A cri de coeur across periods, cultures and artforms, this package comprising a 1,191- page illustrated hardcover book in eight languages including Hebrew and Arabic, a Multichannel hybrid SACD and a collection of postcard-size artwork is priceless – that said, it costs under $50.
As Jordi Savall writes in the introduction to the book, Pro Pacem is a project that “makes a plea for a world without war or terrorism and for total nuclear disarmament.” Essentially, Pro Pacem forms a small but profoundly eloquent contribution to the cross-cultural dialogue necessary to create the conditions for world peace.
Thus the music, drawn from Alia Vox’s extensive catalogue, brings East – Armenia, China, India, Israel and Turkey – and West – Belgium, England, Estonia, Greece, Italy and Spain – in song and instrumental music, much of which is sacred or whose texts deal with themes of peace.
There is Binchois’ Da pacem, and Gregorian and Sibylline chant, the latter sung with great beauty and delicacy by Savall’s late wife, Montserrat Figueras. There is Hebrew prayer and Turkish improvisation on the Turkish lute. There are excerpts from the Koran. There is polyphony by musical giants such as Lassus and Guerrero. There is instrumental and vocal music by English masters like Tye and Purcell. There are even compositions by Savall himself, and the sublime Da Pacem Domine by Arvo Pärt, especially written for Savall’s Concert for Peace performed during the Barcelona Forum of Cultures in 2004. All are performed with that generosity of intellect and spirit that comes with not only having thoroughly mastered the music at hand but fully understanding its social and cultural context, both in its own time and in ours. That way lies the path to true freedom. The reproductions of three calligraphic paintings, previously unpublished, by Antoni Tàpies (one adorns the cover of the book) on the theme of peace are light, playful and yet profound.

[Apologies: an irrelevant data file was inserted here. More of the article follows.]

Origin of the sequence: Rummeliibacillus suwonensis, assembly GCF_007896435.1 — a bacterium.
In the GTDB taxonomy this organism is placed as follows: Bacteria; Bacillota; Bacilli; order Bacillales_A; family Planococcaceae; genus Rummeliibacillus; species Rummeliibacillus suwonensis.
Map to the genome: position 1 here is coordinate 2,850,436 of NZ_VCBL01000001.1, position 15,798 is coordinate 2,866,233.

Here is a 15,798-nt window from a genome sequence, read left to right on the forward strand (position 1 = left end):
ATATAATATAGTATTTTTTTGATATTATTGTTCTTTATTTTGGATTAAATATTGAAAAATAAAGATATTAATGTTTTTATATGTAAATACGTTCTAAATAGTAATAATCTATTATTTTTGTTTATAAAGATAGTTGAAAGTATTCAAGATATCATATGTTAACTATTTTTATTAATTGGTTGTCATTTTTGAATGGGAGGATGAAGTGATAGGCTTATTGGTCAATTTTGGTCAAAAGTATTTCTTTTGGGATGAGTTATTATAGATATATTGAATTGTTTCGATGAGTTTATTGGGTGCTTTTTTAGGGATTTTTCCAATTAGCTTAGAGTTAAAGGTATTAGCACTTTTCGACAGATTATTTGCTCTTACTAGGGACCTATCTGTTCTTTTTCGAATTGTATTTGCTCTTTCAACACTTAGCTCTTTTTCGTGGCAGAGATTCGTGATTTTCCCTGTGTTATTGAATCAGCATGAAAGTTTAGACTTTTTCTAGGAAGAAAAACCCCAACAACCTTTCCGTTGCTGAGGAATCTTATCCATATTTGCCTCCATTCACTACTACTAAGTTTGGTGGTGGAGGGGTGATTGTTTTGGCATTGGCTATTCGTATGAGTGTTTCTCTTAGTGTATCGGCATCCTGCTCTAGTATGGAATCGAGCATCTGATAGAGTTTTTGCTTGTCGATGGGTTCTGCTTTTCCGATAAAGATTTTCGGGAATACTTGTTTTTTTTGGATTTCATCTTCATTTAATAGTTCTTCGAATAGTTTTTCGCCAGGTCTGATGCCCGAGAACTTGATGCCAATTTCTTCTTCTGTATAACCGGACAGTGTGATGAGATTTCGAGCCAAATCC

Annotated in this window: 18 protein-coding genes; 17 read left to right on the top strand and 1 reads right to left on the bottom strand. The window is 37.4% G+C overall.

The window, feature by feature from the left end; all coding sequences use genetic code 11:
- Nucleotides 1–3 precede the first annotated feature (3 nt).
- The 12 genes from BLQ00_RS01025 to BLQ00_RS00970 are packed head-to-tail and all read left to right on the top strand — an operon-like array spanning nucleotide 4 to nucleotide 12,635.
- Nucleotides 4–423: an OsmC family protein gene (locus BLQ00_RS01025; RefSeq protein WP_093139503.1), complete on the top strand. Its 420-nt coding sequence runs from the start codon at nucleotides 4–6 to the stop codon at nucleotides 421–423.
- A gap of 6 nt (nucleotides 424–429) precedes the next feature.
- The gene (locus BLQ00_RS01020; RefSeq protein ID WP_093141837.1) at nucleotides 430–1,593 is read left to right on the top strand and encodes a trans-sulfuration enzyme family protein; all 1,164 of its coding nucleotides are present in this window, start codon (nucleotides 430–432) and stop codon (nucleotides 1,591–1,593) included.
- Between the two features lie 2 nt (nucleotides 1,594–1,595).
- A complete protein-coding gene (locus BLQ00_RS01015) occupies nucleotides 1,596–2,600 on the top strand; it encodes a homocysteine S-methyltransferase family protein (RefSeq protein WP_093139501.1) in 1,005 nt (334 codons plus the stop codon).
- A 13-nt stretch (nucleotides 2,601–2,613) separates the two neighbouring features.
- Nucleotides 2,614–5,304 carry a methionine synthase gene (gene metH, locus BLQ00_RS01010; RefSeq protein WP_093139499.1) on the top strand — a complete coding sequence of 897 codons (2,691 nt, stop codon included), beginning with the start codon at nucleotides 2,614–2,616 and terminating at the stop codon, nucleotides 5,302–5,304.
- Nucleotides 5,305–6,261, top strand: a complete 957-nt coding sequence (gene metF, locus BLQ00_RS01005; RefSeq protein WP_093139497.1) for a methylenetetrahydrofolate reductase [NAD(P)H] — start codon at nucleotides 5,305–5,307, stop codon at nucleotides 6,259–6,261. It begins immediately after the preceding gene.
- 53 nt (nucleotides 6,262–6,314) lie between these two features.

Tàpies also makes a contribution to the pages within with his short essay, Art and Society; the other contributors are Edgard Morin (Complex lessons in education for the future), Raimon Panikkar (Peace and Interculture) and Fatema Mernissi (The Cowboy or Sinbad – who will be the winner of Globalisation?). Their arguments are sometimes complex but always heartfelt. Which, given this is a complex world, is as it should be.